For one thing it would kill the gps industry.
 
  • #4
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First, there's already an instrument in every car that records how far one has driven. It's called an odometer.

Second, I don't see why it makes sense to tax gas guzzlers at an effectively lower rate than econo-boxes.
 
  • #5
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First, there's already an instrument in every car that records how far one has driven. It's called an odometer.

Second, I don't see why it makes sense to tax gas guzzlers at an effectively lower rate than econo-boxes.
Perhaps there's a place for you in the Palin administration come 2012.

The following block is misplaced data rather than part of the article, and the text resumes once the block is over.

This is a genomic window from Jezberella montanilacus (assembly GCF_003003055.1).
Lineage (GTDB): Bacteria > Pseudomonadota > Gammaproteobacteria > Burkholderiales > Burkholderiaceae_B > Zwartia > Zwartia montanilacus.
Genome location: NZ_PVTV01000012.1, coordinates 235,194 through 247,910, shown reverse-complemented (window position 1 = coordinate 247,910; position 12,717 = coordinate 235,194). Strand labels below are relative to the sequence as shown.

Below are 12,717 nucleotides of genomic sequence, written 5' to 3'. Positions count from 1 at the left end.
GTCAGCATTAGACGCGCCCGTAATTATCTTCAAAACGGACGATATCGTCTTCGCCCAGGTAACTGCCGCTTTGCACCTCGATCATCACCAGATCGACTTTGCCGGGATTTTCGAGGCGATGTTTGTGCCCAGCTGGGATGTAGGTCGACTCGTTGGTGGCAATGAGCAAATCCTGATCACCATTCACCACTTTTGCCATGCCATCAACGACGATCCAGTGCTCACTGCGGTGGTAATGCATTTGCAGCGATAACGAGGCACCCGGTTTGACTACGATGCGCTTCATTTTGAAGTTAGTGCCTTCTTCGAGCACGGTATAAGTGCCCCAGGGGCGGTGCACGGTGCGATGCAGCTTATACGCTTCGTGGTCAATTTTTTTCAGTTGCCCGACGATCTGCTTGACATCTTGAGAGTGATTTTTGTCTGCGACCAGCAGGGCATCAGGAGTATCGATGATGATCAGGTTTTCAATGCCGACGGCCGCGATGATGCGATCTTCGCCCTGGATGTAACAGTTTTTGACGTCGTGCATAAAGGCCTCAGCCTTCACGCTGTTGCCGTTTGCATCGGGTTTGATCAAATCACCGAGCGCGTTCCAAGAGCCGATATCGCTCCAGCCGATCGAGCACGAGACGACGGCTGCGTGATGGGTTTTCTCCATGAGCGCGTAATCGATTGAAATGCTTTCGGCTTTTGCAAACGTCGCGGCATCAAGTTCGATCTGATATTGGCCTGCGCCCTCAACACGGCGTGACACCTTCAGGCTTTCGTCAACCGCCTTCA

• #6
Gokul43201
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For one thing it would kill the gps industry.
You thought of the g-p-s industry before the g-a-s industry?
 
  • #7
russ_watters
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Second, I don't see why it makes sense to tax gas guzzlers at an effectively lower rate than econo-boxes.
Agreed. I'm puzzled by this move. If gas taxes aren't bringing in enough money with people driving less and fuel economy rising, then the solution is simple and obvious: raise the gas tax. Switching to a mileage based tax costs/wastes money and reduces the incentive to drive more efficient vehicles.